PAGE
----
For everyone in India, the end of this year, just like the end of the previous one, brings another new question on the notion of belonging. Last December, the Citizenship Amendment Act passed, inspiring significant protests, including the iconic Shaheen Bagh peaceful sit-in which was dismantled when the nationwide COVID-19 lockdown began in March of this year. The notion of belonging addressed then was about nationality, about paperwork or its absence that could render a person either enfranchised or stateless. Now, another question on belonging arises through the passage of Uttar Pradesh’s Prohibition of Unlawful Conversion of Religion Ordinance, known popularly as one of the ‘love jihad’ laws. Madhya Pradesh intends to follow suit, with its paradoxically named Freedom of Religion Bill 2020. Karnataka is considering similar legislation. The question of belonging that these concerns is this: who does a woman belong to? Its base is the belief that a woman cannot belong to herself.
The ‘love jihad’ laws, even in their terminology, appear to criminalise one religious community. But in the fortnight since U.P. passed theirs, the most reported of their seven (and counting) cases reveals another target. The first woman to be held under the law was a 22-year old of Hindu background who is married to a Muslim man. She was arrested upon a complaint lodged by her mother. The woman says that she was administered injections that forced a miscarriage in custody. Officials deny her story.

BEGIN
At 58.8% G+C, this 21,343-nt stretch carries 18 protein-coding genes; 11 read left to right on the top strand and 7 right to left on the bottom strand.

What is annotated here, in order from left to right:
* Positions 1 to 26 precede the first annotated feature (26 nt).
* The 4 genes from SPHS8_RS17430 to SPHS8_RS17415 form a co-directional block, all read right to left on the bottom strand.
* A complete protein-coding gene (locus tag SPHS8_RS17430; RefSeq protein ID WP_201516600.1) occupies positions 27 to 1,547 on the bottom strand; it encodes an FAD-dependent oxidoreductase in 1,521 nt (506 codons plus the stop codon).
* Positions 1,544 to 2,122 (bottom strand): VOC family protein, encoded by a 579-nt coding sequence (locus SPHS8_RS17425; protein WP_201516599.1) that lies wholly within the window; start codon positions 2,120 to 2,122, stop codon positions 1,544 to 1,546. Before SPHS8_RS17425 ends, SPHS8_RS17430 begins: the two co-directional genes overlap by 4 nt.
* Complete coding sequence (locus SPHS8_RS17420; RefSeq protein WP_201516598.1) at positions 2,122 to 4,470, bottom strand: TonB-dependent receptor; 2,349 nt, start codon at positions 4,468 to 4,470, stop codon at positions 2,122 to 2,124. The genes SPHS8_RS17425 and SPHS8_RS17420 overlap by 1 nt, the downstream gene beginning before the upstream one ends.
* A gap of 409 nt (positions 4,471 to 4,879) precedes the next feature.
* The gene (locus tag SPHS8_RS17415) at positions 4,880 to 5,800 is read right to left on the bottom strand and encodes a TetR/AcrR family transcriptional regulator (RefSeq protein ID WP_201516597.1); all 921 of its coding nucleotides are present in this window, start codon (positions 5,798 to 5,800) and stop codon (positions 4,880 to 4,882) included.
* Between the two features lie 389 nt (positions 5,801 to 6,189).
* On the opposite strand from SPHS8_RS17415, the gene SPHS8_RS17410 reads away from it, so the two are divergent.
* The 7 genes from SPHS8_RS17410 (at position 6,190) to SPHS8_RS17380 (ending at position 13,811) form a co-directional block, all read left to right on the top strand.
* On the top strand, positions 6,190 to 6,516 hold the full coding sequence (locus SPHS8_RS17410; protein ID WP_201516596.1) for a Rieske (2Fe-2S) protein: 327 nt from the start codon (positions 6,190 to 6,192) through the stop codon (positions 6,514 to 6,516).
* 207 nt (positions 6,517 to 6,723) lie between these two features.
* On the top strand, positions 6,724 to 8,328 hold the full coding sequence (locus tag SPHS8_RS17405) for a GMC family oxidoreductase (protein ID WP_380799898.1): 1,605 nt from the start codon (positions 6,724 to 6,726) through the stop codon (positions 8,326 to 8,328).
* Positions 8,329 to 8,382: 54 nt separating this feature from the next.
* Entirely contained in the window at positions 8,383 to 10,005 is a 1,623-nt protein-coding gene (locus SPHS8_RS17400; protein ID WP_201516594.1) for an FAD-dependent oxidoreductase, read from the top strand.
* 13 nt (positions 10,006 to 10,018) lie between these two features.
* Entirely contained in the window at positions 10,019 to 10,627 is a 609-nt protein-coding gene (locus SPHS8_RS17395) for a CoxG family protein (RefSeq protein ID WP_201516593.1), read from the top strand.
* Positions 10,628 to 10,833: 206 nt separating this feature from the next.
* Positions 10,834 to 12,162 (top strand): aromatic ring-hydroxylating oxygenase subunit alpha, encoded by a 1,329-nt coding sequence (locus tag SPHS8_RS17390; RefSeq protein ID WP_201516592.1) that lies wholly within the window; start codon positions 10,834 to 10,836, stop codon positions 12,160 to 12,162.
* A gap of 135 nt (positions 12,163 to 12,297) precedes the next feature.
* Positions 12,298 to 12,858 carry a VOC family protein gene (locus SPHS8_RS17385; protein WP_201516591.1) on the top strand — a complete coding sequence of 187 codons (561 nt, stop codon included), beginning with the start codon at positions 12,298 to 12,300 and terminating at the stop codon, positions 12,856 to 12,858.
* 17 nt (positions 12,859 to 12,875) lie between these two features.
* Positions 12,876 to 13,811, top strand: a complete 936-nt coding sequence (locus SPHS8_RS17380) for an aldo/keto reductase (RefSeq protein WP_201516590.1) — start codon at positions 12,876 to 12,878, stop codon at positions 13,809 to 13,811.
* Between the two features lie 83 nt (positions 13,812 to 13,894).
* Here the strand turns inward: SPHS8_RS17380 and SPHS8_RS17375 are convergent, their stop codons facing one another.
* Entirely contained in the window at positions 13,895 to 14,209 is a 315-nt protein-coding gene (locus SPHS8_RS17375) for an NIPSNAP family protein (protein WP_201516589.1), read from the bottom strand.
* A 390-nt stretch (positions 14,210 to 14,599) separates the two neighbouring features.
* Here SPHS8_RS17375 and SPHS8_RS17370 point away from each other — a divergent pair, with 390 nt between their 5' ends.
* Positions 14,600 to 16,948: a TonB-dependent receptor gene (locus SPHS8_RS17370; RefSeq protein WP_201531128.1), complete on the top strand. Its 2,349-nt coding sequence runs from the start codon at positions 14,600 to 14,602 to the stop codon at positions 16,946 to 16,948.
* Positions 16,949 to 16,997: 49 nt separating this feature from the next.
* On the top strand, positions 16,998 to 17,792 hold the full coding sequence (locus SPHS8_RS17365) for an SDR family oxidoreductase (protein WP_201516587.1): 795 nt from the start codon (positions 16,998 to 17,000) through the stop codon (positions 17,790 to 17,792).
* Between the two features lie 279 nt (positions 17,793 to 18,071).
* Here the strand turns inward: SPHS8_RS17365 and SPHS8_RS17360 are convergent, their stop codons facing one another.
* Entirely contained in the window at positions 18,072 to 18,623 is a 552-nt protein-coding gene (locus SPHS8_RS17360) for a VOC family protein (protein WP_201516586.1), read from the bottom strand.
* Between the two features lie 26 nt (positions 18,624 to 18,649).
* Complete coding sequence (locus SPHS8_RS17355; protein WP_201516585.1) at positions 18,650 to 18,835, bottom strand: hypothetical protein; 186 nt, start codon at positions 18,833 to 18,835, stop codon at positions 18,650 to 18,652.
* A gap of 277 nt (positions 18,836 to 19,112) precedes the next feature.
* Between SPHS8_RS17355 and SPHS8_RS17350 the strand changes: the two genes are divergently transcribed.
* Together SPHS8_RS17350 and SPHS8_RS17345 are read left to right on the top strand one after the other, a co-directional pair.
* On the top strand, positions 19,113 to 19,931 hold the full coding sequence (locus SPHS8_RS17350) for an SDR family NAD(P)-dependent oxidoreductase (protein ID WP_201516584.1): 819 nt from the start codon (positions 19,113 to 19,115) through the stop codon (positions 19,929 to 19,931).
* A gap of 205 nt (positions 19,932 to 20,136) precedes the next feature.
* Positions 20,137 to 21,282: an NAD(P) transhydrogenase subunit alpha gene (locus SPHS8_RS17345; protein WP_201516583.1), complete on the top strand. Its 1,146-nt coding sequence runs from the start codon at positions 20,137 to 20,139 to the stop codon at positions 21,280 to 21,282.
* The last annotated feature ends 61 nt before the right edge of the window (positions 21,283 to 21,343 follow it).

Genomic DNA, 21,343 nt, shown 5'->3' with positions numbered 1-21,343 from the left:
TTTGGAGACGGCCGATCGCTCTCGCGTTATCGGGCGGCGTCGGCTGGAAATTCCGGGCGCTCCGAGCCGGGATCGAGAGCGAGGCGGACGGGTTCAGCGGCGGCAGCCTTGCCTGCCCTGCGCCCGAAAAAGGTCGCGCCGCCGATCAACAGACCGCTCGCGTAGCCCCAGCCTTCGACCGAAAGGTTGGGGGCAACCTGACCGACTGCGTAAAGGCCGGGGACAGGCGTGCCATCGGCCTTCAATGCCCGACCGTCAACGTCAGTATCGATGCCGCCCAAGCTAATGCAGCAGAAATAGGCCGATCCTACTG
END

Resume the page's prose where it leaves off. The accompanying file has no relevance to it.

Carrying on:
The very concept of ‘love jihad’ is based on the idea that Muslim men with nefarious intentions use marriage to forcibly convert Hindu women. It negates any agency on a woman’s part. She is property, and the owners of that property (family in collusion with public authority, or vice versa) do not wish to transfer that property to a man they disapprove of. Forget the law for a moment and look at the sentiment that undergirds it: an adult woman belongs to her parents, the nation-state and her husband; her personhood and body are not her own; her human rights can be suspended if she acts autonomously.
This week in Bihar, something like an episode out of the Mahabharata happened: a man allegedly gambled away his wife in a game. His friends sexually assaulted her; he also attacked her with acid. We can be wilfully impervious and say this was a twisted anomaly. Or we can acknowledge that such atrocities don’t happen in a vacuum. He believed he owned her. It’s this fundamental belief that plays out across a spectrum of oppressive/abusive behaviours and societal norms, culminating in legislation that sanctions the same.
Whenever a cruel new law is brought into force, many people express shock. But legal passage takes time, and cannot happen unseen in a democracy. Democracies also become non-democratic through the assent of citizens, who pay no attention to emerging changes, then feel as horrified as if the ground shifted beneath their feet. Then, they accept the status quo – and are shocked once more by the next ethical earthquake. But all this was warned of years ago, and more dire warnings hang in the air. Are we listening to what’s coming next?
An edited version appeared in The New Indian Express on December 19th 2020. “The Venus Flytrap” appears in Chennai’s City Express supplement.